MORE than £1.6m has been awarded to help repair and restore eight historic buildings in Scotland.
A Glasgow cemetery, the City Observatory Complex in Edinburgh and an extremely rare locomotive turntable in Aberdeen are among the project that will benefit from the cash boost.
Historic Scotland’s Building Repairs Grants Scheme was announced today by Fiona Hyslop, the Cabinet Secretary for Culture, today.
She was at Castle Mill Works, the former North British Rubber Company offices, in central Edinburgh, which itself has been awarded £500,000 as part of the scheme.
Speaking from the site, Ms Hyslop, said: “This scheme helps to protect and promote, as well as transform and bring back into use, some of Scotland’s most historically and architecturally significant buildings.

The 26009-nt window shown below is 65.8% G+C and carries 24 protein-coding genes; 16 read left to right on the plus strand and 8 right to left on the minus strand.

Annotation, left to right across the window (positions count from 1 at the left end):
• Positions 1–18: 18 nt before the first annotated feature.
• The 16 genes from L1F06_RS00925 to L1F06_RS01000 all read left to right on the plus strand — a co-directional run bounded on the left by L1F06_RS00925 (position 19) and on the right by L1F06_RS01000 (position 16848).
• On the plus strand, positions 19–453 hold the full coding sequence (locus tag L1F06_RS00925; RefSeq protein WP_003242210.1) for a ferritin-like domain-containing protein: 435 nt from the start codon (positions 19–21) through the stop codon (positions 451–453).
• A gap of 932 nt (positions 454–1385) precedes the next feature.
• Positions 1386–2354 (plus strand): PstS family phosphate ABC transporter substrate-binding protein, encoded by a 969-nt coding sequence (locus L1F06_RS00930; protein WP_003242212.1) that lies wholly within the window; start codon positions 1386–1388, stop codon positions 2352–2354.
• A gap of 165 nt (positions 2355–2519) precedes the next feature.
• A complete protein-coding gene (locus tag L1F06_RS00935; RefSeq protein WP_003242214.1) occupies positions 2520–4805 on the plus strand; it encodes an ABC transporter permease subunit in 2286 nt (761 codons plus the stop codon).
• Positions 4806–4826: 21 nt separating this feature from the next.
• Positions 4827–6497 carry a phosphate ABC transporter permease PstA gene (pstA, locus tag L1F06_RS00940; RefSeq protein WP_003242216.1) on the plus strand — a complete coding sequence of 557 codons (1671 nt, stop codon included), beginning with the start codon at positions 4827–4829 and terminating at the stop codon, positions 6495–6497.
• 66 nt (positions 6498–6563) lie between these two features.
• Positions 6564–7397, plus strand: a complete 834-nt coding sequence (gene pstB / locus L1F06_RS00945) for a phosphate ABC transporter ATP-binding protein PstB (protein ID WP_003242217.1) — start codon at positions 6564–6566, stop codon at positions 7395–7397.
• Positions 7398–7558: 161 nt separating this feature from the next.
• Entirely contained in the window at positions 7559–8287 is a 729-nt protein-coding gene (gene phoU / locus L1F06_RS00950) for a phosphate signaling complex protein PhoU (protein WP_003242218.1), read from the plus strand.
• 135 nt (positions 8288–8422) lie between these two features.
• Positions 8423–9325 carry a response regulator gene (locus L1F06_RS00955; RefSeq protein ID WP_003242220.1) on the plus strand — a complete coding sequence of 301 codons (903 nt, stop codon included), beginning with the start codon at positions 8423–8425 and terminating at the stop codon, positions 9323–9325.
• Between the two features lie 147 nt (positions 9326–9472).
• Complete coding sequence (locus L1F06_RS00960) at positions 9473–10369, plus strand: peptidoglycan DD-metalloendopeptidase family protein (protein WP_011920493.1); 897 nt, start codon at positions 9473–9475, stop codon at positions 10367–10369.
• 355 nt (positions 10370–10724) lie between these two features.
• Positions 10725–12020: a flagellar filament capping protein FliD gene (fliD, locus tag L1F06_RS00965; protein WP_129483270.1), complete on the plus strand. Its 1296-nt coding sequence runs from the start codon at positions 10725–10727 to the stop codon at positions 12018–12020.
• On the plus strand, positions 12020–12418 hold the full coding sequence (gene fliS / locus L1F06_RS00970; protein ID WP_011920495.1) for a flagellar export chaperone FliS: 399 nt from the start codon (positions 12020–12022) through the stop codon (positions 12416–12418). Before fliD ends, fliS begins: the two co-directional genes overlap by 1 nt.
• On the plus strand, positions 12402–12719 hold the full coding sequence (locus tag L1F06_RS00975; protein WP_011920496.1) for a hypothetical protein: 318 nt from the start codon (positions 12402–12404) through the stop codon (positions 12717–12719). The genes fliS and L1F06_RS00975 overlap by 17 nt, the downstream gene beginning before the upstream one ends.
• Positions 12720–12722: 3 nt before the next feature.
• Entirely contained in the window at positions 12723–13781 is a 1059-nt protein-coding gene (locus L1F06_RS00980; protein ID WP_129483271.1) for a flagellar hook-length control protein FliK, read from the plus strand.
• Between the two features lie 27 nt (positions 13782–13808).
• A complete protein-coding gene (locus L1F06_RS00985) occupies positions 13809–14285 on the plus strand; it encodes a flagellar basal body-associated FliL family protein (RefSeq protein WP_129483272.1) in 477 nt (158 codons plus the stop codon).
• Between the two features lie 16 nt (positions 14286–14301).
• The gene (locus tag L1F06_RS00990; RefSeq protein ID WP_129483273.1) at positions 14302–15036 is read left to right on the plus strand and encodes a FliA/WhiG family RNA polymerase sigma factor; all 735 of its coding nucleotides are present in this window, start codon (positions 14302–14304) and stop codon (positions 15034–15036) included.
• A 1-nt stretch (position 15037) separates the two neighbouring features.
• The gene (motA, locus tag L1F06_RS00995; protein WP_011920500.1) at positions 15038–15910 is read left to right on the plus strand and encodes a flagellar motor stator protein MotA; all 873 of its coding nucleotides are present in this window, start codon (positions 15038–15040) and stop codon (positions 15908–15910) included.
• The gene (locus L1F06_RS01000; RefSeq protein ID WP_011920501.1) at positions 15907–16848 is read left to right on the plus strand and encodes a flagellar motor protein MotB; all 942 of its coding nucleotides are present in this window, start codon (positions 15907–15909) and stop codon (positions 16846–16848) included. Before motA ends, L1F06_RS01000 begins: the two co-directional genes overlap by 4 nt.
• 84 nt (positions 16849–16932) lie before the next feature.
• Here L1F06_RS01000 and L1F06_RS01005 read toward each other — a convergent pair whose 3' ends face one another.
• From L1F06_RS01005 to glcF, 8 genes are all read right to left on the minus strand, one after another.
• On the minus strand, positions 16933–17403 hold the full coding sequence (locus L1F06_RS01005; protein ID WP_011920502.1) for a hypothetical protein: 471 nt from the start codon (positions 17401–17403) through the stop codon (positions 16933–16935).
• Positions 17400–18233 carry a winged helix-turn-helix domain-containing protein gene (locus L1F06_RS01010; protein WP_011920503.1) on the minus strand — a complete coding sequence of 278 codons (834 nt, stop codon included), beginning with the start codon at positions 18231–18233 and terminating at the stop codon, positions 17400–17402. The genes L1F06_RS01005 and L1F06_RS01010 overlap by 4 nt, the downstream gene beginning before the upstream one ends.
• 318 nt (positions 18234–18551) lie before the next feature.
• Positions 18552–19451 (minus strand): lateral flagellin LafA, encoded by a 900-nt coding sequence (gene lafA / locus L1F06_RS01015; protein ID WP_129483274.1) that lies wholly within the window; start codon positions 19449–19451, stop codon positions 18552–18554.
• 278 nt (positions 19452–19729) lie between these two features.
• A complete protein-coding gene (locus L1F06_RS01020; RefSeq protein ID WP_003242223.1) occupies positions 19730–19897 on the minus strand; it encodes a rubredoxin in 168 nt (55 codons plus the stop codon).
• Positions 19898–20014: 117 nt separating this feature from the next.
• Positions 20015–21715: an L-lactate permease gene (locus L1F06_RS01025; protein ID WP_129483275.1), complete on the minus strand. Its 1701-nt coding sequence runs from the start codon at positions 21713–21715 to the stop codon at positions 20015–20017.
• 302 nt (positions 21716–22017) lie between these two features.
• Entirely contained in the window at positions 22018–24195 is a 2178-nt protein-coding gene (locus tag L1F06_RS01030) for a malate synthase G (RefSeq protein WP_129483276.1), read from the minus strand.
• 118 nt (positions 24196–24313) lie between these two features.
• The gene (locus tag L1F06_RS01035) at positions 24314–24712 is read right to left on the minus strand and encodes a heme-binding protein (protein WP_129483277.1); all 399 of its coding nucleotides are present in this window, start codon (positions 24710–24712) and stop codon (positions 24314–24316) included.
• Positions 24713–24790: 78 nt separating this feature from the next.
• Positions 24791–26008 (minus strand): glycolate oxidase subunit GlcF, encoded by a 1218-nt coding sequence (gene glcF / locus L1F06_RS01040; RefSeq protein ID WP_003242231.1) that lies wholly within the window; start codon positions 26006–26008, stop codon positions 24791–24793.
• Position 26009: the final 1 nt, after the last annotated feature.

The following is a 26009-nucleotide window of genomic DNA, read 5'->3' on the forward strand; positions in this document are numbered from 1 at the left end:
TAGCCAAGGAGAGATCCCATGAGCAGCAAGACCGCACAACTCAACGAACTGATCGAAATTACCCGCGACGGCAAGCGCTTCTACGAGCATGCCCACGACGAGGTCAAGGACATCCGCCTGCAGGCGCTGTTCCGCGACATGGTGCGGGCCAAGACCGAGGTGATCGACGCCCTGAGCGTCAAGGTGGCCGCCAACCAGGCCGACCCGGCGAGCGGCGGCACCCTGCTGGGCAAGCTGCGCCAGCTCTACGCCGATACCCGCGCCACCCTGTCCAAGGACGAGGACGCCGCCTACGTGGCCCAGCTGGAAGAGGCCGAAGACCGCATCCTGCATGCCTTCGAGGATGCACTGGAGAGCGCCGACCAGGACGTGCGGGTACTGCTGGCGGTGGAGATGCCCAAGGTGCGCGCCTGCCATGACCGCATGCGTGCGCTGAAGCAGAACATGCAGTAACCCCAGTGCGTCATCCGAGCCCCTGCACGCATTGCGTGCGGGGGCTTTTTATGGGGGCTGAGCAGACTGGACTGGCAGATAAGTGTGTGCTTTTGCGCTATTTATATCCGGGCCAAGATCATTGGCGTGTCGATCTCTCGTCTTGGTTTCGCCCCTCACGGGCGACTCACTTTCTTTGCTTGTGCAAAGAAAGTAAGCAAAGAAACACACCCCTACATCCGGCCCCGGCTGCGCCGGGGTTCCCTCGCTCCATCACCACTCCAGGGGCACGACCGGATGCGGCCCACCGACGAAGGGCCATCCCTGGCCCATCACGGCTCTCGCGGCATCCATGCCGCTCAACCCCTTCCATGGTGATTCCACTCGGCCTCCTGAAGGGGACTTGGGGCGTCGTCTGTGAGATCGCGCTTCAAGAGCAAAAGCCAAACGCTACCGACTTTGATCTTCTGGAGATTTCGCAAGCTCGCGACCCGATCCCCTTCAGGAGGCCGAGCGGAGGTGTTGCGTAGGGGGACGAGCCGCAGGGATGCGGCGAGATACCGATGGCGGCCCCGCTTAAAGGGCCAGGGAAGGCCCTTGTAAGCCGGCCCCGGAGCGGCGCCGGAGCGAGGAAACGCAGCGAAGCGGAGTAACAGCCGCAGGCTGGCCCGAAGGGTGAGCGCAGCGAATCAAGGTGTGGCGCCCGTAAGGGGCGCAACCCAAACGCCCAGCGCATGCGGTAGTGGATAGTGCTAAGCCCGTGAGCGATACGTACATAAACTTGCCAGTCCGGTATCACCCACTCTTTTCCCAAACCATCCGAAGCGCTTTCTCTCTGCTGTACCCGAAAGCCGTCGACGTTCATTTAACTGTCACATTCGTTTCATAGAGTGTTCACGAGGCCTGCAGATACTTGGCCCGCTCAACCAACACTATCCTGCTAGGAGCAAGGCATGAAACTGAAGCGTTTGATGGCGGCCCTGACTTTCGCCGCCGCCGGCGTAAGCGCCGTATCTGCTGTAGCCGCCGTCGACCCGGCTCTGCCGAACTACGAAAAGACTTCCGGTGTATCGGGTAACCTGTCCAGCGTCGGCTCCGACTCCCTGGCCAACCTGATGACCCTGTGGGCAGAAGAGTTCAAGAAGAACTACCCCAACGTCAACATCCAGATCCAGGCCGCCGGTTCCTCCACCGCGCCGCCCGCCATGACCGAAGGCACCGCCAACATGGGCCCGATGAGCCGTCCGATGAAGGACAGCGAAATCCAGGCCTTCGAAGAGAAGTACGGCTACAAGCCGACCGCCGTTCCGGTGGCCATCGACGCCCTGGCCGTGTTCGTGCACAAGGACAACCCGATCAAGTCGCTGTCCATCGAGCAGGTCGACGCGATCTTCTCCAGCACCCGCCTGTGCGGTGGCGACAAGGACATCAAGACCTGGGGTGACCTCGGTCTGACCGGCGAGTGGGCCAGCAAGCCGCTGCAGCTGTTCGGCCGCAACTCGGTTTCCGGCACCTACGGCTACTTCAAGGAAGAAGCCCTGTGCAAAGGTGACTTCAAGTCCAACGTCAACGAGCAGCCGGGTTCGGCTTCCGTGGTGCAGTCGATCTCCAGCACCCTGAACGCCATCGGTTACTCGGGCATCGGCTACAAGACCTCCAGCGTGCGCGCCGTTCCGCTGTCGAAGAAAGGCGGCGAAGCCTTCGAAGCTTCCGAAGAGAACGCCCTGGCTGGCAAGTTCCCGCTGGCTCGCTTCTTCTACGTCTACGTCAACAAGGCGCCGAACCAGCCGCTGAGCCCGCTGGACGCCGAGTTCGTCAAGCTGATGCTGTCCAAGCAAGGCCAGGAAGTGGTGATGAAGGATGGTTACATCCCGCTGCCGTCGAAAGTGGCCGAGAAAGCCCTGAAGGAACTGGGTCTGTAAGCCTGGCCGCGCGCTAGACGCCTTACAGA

“This magnificent former Victorian factory in Fountainbridge, is one of eight projects in total, throughout Scotland, to receive grant funding and aims to see this derelict building once again filled with purpose and a take on a new role as a creative arts hub.
“Across the country, historic buildings which played an important role in our past also have an important role to play in our future, with schemes such as these helping to tell a new chapter in the building and its surrounding community’s future.”
Applications are now being accepted for the next round of funding. More information and eligibility criteria can be found at www.historic-scotland.gov.uk/grants